The other certifying organization discussed here is NSF International. This dedicated inspection/evaluation organization has dedicated a portion of its efforts specifically to the dietary supplement industry. NSF has a long record of accomplishment in inspecting and certifying products and facilities across a number of different industries with great success. Its involvement with the dietary supplement industry has meant a significant increase in the awareness of what good practices and products are, along with providing clients with a solid understanding of the concept of conformance to standards. The current inspection criteria employed by NSF comes from FDAs proposed rule for dietary supplement GMPs and emphasizes the testing and laboratory control aspects the proposed rule presented. Further, NSF can inspect laboratory facilities independently to assess conformance with the present ISO guidelines applicable to laboratories (known as the 17.025 certification). Obtaining NSF certification is not a simple task. A preliminary inspection results in the issuance of a series of needed corrections in the organization, procedures and possibly even products.
Inspectors follow a consistent checklist that covers procedures, products and facility details, and result in revelation of areas within the operation that likely were not previously considered deficient. With the preliminary inspection findings in hand, a company moves to implement the suggested changes. Without this implementation, you will not receive the certification. Follow-up inspection by NSF includes a review of the previous findings, re-inspection of those areas to assure effective changes occurred and the re-application of the original checklist inspection to see if anything else requires address. While this seems to be a rigorous inspection scheme, this regimen comes from a long history of success by NSF in the area of inspection and certification.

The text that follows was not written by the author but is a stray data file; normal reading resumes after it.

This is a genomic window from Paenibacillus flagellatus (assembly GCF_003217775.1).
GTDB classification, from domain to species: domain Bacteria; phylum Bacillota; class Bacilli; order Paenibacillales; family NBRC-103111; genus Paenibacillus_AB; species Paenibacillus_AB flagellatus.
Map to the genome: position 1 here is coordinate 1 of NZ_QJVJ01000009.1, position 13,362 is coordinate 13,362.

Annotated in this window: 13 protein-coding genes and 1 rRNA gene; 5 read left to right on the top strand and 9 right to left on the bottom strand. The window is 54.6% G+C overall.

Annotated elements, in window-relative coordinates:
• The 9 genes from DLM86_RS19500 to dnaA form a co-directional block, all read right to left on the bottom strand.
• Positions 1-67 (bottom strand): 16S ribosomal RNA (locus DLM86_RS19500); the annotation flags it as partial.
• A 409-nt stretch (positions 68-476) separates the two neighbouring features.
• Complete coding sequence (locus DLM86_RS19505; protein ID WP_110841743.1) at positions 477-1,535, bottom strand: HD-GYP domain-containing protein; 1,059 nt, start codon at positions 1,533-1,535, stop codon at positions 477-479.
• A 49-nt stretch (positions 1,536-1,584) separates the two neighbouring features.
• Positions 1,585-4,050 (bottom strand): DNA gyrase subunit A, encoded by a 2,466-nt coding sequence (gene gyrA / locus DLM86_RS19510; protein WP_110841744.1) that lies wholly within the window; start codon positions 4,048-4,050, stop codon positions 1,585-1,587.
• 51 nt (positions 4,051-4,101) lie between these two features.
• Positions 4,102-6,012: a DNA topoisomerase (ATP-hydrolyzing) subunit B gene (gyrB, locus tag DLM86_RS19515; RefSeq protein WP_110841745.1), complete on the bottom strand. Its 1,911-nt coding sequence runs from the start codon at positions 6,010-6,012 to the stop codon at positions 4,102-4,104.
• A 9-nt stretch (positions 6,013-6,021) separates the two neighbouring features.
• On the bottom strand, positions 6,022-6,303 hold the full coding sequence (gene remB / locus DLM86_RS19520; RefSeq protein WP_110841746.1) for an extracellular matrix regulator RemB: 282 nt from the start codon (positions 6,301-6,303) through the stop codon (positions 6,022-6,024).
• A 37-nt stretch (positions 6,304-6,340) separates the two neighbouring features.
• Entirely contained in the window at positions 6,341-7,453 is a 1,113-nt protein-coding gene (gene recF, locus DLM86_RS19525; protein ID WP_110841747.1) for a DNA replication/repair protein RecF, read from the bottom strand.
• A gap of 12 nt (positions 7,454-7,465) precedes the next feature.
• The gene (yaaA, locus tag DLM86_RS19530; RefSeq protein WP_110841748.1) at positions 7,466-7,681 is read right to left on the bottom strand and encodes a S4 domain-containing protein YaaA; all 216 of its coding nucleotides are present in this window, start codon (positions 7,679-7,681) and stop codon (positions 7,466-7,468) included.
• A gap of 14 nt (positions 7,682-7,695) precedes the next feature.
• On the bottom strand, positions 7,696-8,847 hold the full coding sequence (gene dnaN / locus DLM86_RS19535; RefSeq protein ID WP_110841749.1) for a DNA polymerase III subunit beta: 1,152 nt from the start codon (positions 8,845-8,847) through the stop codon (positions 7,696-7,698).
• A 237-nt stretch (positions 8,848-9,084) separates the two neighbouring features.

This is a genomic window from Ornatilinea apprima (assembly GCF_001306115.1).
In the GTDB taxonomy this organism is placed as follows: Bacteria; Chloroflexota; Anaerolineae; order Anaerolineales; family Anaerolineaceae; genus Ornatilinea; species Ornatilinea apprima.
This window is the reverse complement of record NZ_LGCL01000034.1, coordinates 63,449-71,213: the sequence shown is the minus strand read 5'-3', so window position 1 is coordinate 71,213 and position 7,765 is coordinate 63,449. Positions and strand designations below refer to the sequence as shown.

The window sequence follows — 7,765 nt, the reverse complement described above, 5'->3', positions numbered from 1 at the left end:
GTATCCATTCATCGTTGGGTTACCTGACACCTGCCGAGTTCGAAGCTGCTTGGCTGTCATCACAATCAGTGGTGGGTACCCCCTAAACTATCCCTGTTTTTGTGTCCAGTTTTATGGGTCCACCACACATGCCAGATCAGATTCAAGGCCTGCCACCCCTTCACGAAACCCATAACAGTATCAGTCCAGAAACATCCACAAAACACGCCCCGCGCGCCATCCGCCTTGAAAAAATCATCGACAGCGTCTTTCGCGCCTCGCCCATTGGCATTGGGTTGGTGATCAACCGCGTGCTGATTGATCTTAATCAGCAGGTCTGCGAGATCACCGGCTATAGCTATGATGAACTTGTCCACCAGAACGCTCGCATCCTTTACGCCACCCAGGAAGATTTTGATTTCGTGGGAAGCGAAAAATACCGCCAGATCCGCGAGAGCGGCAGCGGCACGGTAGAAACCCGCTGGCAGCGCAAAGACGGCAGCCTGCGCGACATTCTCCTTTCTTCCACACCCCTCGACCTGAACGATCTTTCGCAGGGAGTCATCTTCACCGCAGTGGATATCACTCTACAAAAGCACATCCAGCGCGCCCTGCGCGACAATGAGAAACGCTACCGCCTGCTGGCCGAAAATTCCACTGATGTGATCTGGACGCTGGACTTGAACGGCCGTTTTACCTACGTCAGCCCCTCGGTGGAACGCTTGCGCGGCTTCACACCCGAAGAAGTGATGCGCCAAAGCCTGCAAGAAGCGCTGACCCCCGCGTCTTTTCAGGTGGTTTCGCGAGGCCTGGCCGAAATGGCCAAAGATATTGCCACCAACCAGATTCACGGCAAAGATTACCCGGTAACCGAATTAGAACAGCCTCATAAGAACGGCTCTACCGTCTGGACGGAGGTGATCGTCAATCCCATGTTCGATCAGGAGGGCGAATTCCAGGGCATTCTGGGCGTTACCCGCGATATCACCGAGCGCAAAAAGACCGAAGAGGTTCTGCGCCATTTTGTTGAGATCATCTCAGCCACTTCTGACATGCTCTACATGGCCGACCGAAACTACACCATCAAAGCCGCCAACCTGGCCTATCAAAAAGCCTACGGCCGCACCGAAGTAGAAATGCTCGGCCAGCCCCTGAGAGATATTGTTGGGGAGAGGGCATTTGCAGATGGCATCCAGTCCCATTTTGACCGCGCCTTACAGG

Now for the bad news. Certification by NNFA or NSF is not a guarantee that FDA will find an operation in compliance. FDA spoke publicly about the matter of third-party inspections in discussing the proposed rule and pointedly affirmed there is no substitute for FDA inspection. The agency did allow that third-party inspection by well-recognized organizations is of benefit. Nevertheless, this is no guarantee that when the FDA inspector comes to the door, he will find a certified operation fully compliant. When the final rule on dietary supplement GMPs is published, companies will need to know all there is to know about what it takes to achieve compliance. Rest assured that NNFA, NSF and a host of other outside companies, consultants and organizations will come to understand the final rule very quickly. These companies can help you determine the degree of compliance you have without the concerns of the regulatory hammer immediately falling. The compliance period (the time before FDA fully enforces its final standards) is one year from date of publication of the final rule for large companies and three years for small ones. After that, FDA will exercise its full authority to enforce the regulations and act with the force of law if anything is amiss.